Alliance, legislation good news for Bayshore region
Speaking with one voice is wise when dealing with state and federal agencies.
That's just what the Bay Beach Association is doing. The group comprises representatives from incorporated towns and unincorporated areas in the 27 miles of Delaware Bayshore along the Delaware Bay.
Spokesman Ted Becker, former Lewes mayor, made a Jan. 10 presentation to Sussex County Council asking for funds to spearhead the group into an action phase. Kent County and the towns have already committed funding.
The association is gearing up to take advantage of the recently passed Water Resources Development Act of 2022. The act redefines the role of the U.S. Army Corps of Engineers by eliminating red tape and increasing funding to address pressing issues quicker.
There is no doubt that primary sponsors U.S. Sen. Tom Carper and U.S. Rep. Lisa Blunt Rochester had the Delaware Bayshore in mind when updating the legislation.
While beach replenishment projects are commonplace from Fenwick Island to Rehoboth Beach, the same attention has not always been paid to bay beaches.
Included in the legislation is funding to provide greater support to all Delaware beaches following damaging storms; long-overdue dredging of the Murderkill River at Bowers Beach; funding for University of Delaware research on water quality, ecosystem restoration and emergency shoreline management; and $35 million for each Delaware county for environmental infrastructure projects to support safe drinking water, and wastewater and stormwater management.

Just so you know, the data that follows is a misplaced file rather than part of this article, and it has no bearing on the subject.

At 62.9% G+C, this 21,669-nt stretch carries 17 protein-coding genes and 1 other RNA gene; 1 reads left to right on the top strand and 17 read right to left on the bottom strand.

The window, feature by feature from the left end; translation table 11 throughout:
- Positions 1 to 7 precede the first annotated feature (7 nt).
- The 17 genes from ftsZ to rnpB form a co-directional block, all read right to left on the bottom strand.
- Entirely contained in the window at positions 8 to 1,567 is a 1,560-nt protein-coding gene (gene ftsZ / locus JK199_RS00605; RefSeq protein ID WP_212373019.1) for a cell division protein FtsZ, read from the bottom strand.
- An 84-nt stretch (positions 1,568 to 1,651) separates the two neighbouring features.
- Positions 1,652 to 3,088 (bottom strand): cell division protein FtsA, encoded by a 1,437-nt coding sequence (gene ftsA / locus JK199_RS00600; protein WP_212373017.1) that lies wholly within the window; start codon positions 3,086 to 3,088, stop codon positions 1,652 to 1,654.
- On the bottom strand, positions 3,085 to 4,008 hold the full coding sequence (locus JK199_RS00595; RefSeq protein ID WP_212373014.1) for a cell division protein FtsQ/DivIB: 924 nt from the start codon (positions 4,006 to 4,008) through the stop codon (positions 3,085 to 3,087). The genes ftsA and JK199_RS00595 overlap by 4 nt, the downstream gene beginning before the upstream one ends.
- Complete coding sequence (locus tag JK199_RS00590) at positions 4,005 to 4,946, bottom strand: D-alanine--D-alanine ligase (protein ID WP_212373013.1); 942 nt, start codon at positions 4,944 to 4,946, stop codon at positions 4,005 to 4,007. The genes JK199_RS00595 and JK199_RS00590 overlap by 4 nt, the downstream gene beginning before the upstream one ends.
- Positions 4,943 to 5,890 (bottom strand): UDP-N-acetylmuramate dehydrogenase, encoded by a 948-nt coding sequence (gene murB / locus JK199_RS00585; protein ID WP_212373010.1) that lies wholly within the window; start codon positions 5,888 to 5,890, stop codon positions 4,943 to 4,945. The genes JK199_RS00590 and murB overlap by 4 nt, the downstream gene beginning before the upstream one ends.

Funding has also changed, as the Army Corps now funds 90% of projects, with the state covering the rest.
Much work needs to be done to improve and protect Bayshore-area waterways and towns, including dredging of the Lewes-Rehoboth Canal and replenishment of Lewes Beach. Nearly $4 million was allocated to the dredging project last January. Many are anxious for the work to get underway and to see plans for beach nourishment in Lewes.
We applaud our legislators for their work. We will join with the Bay Beach Association in keeping a watchful eye to make sure words become actions to protect and enhance the fragile Bayshore ecosystem.
Maintaining open waterways, protecting beaches and preserving habitat are critical to maintain the recreational, natural and economic vitality of the Bayshore region.